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Hepatology. 1997 Oct;26(4):858-64.

Renal functional reserve and nitric oxide in patients with compensated liver cirrhosis.

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Department of General Internal Medicine, University of Bonn, Germany.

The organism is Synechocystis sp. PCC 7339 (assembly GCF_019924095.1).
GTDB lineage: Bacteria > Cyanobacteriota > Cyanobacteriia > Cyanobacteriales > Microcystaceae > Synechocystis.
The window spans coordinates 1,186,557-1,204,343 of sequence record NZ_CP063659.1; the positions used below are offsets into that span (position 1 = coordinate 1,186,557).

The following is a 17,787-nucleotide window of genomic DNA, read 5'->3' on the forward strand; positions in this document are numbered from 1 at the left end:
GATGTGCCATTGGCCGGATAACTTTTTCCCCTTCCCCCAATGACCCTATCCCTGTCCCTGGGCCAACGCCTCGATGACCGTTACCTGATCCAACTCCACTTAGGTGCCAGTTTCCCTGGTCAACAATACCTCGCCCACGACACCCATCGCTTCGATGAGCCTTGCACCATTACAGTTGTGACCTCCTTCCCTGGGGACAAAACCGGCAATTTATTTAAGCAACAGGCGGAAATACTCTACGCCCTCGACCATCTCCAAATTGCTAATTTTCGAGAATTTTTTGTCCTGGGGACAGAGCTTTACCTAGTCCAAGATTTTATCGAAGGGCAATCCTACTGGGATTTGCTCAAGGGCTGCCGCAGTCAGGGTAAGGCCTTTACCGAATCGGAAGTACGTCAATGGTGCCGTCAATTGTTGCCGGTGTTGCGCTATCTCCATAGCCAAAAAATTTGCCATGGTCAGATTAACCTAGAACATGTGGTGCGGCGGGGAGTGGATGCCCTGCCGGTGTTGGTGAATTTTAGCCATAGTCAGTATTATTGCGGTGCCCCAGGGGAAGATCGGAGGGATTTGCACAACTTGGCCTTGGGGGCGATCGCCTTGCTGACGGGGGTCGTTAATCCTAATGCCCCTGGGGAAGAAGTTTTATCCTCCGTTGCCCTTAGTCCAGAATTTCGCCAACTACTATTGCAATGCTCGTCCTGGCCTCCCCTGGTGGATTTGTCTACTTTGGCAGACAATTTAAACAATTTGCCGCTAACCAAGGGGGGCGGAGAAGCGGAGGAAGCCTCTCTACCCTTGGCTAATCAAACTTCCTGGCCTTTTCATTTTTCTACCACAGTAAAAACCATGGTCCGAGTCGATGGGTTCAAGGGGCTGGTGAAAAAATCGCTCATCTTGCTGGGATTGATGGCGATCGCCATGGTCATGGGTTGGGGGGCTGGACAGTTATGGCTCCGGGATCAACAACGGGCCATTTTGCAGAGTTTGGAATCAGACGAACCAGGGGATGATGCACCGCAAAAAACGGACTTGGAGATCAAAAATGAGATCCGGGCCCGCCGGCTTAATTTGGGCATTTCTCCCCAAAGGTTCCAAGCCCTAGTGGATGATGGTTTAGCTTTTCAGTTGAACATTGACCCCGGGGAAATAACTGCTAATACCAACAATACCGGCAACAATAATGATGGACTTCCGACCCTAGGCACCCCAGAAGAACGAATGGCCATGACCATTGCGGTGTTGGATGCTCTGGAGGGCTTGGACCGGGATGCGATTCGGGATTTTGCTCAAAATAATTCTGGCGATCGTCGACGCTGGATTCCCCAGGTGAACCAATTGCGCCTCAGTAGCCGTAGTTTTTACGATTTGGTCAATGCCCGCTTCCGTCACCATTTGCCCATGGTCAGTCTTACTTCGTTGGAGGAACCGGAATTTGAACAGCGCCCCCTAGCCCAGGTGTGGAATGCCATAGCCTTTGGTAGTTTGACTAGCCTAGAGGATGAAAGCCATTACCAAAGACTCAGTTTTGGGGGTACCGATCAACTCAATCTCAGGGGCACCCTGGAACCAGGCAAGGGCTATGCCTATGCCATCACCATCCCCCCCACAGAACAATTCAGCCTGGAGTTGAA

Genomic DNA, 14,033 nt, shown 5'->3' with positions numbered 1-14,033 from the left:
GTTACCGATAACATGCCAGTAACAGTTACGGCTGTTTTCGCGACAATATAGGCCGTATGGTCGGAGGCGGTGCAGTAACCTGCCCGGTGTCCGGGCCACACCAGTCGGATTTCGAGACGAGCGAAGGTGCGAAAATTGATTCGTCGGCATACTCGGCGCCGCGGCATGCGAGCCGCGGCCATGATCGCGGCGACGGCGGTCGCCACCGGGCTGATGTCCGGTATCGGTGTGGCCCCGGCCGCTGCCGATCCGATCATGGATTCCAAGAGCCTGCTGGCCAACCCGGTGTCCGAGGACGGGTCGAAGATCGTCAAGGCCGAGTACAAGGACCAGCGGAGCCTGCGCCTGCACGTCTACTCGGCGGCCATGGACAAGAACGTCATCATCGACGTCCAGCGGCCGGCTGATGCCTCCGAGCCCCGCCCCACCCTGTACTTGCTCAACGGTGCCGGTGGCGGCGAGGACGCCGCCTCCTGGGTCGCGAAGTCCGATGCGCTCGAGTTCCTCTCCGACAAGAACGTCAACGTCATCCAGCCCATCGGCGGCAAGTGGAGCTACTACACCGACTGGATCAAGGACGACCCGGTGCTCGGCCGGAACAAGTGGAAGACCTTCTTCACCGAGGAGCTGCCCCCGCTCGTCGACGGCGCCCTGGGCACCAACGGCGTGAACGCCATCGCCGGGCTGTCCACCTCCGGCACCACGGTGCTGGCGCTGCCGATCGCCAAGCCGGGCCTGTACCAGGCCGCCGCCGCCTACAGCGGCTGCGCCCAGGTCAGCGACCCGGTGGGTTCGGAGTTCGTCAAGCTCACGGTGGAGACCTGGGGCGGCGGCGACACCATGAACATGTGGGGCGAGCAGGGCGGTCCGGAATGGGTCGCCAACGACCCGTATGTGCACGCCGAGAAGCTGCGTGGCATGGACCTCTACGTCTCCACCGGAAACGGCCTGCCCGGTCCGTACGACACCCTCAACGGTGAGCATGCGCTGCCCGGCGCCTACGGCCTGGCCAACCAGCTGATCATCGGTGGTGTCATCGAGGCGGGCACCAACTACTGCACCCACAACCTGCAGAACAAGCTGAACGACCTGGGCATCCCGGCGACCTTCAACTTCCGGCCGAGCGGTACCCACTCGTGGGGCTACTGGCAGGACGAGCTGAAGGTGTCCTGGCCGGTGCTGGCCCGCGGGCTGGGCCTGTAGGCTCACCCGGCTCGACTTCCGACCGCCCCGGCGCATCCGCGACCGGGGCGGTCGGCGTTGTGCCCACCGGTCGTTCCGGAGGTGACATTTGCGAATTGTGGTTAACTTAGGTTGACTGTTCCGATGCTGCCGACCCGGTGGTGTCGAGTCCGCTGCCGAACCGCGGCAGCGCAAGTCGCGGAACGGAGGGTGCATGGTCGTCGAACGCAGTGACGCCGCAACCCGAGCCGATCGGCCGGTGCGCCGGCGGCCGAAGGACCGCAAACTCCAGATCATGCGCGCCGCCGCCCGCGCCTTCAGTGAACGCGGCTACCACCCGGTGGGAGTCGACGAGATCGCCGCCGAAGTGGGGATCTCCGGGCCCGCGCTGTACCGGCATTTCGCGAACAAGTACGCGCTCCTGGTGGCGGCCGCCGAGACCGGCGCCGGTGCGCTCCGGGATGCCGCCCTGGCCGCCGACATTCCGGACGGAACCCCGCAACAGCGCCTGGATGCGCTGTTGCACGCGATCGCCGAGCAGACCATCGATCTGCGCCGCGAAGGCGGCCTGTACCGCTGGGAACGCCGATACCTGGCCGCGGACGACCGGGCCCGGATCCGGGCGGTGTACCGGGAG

To investigate the role of nitric oxide (NO) with respect to kidney function and liver cirrhosis, we evaluated renal function, as well as cyclic guanosine monophosphate (cGMP) and NOx (nitrite/nitrate [NO3-/NO2-]) as indirect markers of NO formation in plasma and urine at rest and during amino acid (aa)-induced glomerular hyperfiltration in patients with Child A liver cirrhosis and portal hypertension (n = 12), and in healthy controls (n = 10). Baseline filtration rate (GFR) and effective renal plasma flow (ERPF) were significantly lower in patients with cirrhosis than in controls (GFR: mean 88 +/- SD 16 mL/min vs. 106 +/- 15 mL/min, P = .01, ERPF: 477 +/- 93 vs. 561 +/- 72 mL/min, P = .002). In both groups amino acid (aa) infusion increased GFR, ERPF, as well as cGMP and urinary NOx. Changes in GFR were similar in cirrhotic patients and controls (28.3% +/- 14% in cirrhotics and 26% +/- 11% in controls), but the degree of aa-induced changes in ERPF was more marked in patients with liver cirrhosis (31.8% +/- 17% vs. 18.6% +/- 12%, P = .02). Plasma levels of NOx and cGMP were similar in either group at baseline and during aa infusion, whereas NOx and cGMP excretion in cirrhotics was constantly 14% to 24% lower than in the control group. We conclude that patients with compensated liver cirrhosis and portal hypertension already have an impaired kidney function. In addition our data suggest a cirrhosis-related dissociation between ERPF and GFR during aa stimulation. Further studies are warranted to find out whether a local imbalance between vasoconstrictors and vasodilators, e.g., decreased local NO formation, plays a key role for this phenomenon.

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